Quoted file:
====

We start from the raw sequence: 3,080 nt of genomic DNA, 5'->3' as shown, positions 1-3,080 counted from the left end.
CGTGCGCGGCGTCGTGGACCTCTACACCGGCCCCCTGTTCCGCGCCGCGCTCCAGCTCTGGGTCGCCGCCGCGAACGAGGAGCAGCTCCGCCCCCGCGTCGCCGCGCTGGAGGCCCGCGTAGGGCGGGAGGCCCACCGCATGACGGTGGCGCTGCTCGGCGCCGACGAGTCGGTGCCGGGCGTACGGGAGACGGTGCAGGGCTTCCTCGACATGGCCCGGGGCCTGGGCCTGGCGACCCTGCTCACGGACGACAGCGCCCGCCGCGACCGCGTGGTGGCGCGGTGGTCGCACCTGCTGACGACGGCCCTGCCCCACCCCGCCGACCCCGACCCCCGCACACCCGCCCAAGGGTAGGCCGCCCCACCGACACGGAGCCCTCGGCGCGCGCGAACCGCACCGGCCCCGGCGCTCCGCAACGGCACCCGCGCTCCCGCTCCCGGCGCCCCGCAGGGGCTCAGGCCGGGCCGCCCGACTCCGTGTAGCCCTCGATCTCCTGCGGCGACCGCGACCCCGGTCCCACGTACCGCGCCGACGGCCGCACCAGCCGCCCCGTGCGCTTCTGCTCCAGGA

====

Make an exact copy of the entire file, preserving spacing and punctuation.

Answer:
We start from the raw sequence: 3,080 nt of genomic DNA, 5'->3' as shown, positions 1-3,080 counted from the left end.
CGTGCGCGGCGTCGTGGACCTCTACACCGGCCCCCTGTTCCGCGCCGCGCTCCAGCTCTGGGTCGCCGCCGCGAACGAGGAGCAGCTCCGCCCCCGCGTCGCCGCGCTGGAGGCCCGCGTAGGGCGGGAGGCCCACCGCATGACGGTGGCGCTGCTCGGCGCCGACGAGTCGGTGCCGGGCGTACGGGAGACGGTGCAGGGCTTCCTCGACATGGCCCGGGGCCTGGGCCTGGCGACCCTGCTCACGGACGACAGCGCCCGCCGCGACCGCGTGGTGGCGCGGTGGTCGCACCTGCTGACGACGGCCCTGCCCCACCCCGCCGACCCCGACCCCCGCACACCCGCCCAAGGGTAGGCCGCCCCACCGACACGGAGCCCTCGGCGCGCGCGAACCGCACCGGCCCCGGCGCTCCGCAACGGCACCCGCGCTCCCGCTCCCGGCGCCCCGCAGGGGCTCAGGCCGGGCCGCCCGACTCCGTGTAGCCCTCGATCTCCTGCGGCGACCGCGACCCCGGTCCCACGTACCGCGCCGACGGCCGCACCAGCCGCCCCGTGCGCTTCTGCTCCAGGA